IT seems the mothballing of Indeni Petroleum Refinery was an already concluded poem by the time Hakainde Hichilema’s administration took the instruments of power. We wouldn’t be surprised to see Zesco meeting a similar fate! Well not necessarily placing Zesco on care and maintenance but it could be sold, unbundled or whatever would be appetising to this far-right leaning government. We are talking of a government that plays ball with cutthroat neo-liberal measures without hesitation. The analogue leading to placing of Indeni on care and maintenance has been one of rallying citizens’ opinion – developing a narrative with outlandish claims that the refinery is almost obsolete, it’s the cause for high fuel prices in the country and the huge subsidies on fuel that otherwise should be channeled to other sectors such as education and health.
As Noam Chomsky observes, “That’s the standard technique of privatisation: defund, make sure things don’t work, people get angry, you hand it over to private capital.”
The closure of Indeni, we pray does not bite the economy in the medium nor long term. If Hakainde and team’s calculations are to boomerang, the consequences will be ghastly!
We mean if concerns from the industry are to come true, UPND will pay a high price for choosing private sector interests against the national good. Remember, trust is like the silence of the night, once you lose it you can’t get it back!
Time alone will tell.
According to Indeni sources, “What is most interesting is how the government has been convinced that a solution that was considered unsustainable as far back as 1969/1970 [importation of finished petroleum products via pipeline and road haulage] can work without compromising security of supply. Broadly, it appears that the bigger picture has not been taken into account. Obviously, mothballing Indeni means jobs will be lost; an interesting start to an administration that promised to create more jobs. Further, road haulage of fuel may prove to be a logistical nightmare. Data available from ERB (Energy Regulation Board) indicates that as at September, 2021, the country had a fleet of 838 licenced road tank vehicles (fuel tankers) and certified by other authorities like the Zambia Compulsory Standards Agency. Is this fleet adequate? We wait and see. Closure of Indeni also means that Ndola Energy Company (NEC), which produces electricity using Heavy Fuel Oil (HFO), cannot run. In fact, this has been the case throughout this year. NEC’s outage has taken a good 110 megawatts of the national grid. On another front, the country is confronting not ‘if’ but when the fourth wave of COVID-19 will set. Indeni being offline means no production of LPG, a major product in the production of medical oxygen. One can argue that the country will import the product, and indeed quite so. For all practical purposes, how would we fare if sources of supply like South Africa decide to restrict exports of the product for them to deal with the impact of the fourth wave? Would one be wrong to assume that the country is being held to ransom by a clique with vested interests?”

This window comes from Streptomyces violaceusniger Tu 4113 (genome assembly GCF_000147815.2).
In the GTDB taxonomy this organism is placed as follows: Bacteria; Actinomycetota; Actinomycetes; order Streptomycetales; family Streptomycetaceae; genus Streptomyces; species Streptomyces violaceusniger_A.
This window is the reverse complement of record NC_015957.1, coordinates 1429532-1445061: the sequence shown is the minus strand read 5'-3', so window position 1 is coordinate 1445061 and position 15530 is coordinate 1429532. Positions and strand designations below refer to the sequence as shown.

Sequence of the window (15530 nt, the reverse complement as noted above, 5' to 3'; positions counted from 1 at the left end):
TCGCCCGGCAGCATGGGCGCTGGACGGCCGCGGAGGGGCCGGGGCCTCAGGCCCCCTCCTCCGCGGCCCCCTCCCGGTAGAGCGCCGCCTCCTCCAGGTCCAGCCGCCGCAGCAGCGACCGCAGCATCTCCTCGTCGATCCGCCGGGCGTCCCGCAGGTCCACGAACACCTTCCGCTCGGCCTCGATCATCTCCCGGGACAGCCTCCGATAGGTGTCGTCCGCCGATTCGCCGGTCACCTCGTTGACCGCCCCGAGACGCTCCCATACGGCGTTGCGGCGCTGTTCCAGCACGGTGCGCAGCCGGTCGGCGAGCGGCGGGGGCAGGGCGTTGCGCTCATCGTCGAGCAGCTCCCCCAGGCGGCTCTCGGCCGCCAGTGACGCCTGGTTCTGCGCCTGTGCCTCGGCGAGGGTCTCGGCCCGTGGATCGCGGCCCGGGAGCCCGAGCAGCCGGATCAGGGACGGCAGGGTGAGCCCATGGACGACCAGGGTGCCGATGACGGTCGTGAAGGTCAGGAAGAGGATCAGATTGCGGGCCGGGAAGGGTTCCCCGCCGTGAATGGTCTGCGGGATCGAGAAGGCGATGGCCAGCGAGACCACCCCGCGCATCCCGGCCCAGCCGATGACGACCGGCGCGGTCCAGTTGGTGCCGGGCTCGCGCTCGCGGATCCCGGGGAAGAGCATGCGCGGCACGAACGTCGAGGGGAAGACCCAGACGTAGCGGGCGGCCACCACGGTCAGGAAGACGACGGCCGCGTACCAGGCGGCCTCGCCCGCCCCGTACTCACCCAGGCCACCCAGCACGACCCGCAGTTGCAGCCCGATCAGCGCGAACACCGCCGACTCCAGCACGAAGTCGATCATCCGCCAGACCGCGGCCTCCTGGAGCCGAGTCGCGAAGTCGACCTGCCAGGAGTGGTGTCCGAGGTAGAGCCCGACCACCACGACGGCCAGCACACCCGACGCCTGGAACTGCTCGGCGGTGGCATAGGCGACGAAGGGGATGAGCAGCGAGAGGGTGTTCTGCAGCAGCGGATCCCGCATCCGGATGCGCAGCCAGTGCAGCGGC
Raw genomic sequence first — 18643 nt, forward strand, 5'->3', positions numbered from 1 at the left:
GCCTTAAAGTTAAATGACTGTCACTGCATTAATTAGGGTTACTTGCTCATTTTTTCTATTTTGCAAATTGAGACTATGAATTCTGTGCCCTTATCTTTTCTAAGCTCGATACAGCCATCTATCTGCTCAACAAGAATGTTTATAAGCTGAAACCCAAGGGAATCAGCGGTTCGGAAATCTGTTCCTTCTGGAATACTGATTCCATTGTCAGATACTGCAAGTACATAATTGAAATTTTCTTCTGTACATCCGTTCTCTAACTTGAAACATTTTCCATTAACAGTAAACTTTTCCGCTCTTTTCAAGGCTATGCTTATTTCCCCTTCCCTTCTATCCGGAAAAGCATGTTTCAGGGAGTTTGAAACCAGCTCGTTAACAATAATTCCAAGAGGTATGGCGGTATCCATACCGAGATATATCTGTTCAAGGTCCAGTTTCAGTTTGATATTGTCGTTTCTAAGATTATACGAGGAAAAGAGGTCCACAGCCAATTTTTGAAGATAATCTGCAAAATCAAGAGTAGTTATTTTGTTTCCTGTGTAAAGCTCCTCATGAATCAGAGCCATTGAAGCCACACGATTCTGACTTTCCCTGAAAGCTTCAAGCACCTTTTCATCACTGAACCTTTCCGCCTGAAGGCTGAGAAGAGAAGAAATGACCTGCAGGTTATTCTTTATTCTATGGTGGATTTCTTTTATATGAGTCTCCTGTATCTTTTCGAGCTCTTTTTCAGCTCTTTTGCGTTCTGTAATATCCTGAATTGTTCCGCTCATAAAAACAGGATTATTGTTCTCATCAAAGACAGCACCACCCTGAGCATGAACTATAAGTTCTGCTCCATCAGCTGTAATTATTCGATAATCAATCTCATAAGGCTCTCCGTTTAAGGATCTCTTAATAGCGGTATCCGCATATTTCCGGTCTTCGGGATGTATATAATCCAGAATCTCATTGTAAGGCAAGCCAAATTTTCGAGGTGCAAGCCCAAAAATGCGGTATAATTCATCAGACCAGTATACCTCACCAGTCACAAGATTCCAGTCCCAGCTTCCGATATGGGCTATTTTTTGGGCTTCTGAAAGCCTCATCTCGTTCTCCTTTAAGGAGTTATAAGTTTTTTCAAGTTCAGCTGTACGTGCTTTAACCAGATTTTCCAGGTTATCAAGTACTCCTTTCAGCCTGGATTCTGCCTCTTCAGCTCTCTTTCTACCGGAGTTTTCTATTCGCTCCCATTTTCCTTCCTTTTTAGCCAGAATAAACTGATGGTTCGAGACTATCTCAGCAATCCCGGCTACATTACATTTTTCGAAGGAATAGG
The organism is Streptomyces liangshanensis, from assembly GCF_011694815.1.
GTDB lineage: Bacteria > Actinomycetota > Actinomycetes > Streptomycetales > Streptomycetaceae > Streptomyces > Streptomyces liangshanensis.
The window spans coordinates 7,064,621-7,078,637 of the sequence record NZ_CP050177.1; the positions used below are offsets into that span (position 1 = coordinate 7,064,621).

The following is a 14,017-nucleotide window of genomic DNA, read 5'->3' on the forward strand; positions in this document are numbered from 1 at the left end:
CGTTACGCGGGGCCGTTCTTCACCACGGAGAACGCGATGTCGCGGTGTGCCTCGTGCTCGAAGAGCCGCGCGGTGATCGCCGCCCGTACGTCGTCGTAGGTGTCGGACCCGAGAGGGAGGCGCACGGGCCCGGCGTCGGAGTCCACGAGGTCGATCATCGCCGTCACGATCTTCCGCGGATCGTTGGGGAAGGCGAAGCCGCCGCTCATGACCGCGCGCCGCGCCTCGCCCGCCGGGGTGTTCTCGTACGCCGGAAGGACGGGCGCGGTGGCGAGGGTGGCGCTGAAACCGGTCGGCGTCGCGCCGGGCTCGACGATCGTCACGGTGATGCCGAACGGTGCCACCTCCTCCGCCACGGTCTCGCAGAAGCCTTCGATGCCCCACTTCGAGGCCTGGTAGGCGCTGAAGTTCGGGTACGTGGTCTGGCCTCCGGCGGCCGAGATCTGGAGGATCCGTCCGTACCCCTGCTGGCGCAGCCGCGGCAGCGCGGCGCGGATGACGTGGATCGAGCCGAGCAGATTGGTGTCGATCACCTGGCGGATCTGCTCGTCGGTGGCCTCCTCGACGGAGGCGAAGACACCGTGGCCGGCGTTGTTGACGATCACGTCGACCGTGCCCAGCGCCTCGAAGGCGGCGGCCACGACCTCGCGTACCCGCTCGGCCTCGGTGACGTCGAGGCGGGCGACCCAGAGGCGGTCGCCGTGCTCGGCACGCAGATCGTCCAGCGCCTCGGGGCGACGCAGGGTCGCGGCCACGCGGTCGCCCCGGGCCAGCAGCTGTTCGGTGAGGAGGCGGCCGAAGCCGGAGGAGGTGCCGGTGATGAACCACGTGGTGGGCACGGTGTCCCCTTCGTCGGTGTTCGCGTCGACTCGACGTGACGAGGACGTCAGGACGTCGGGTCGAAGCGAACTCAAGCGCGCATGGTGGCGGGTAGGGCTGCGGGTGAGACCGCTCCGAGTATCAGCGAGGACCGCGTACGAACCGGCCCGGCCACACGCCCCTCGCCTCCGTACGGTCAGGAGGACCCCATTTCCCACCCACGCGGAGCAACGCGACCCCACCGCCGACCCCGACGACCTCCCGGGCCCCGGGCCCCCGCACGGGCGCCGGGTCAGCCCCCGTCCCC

We really hope this government has done its homework and the country won’t end up regretting the move to annihilate Indeni as was the case with majority Zambian assets in the infamous privatisation spree of the 1990s. It seems history has a tendency of repeating itself! Who will be winners and losers in Hakainde’s energy reforms?
Eduardo Galeano noted in Open Veins of Latin America that, “In return for insignificant investments, the affiliates of giant corporations jump over customs barriers erected – paradoxically – against foreign competition, and take over the internal industrialisation process. They export factories or, not infrequently, corner and devour those already existing. For this they can rely on the enthusiastic aid of most local governments and on the power of extortion with which international credit organisations endow them. Imperialist capital captures markets from within, appropriating the key sectors of local industry: it conquers or constructs the decisive strongholds from which to control the rest. …There is certainly nothing competitive about a capitalism that today exports factories as well as merchandise and capital, that penetrates and hogs everything: this is a global industrial conglomeration by capitalism in the age of the multinational corporation, of the giant monopoly embracing every kind of activity in every corner of the earth. …For them the nation is not a task to undertake, a flag to defend, or a destiny to fulfill: it is no more than a hurdle to leap – for sovereignty can be inconvenient – or a succulent fruit to devour. But is the nation a destiny to fulfill to the ruling classes in each country? The grand march of imperialist capital has found local industry defenceless and unaware of its historic role. The bourgeoisie has enlisted in the foreign invasion force without shedding tears or blood; and with the…economy getting steadily weaker over the past two decades, the state’s influence upon it has been reduced to an all-time low by the good offices of the International Monetary Fund. …In these lands we are not experiencing the primitive infancy of capitalism but its vicious senility. Underdevelopment isn’t a stage of capitalism, but its consequences. (Our) underdevelopment arises from external development, and continues to feed it. A system made impotent by its function of international servitude and moribund since birth, has feet of clay. It pretends to be destiny and would like to be thought eternal…”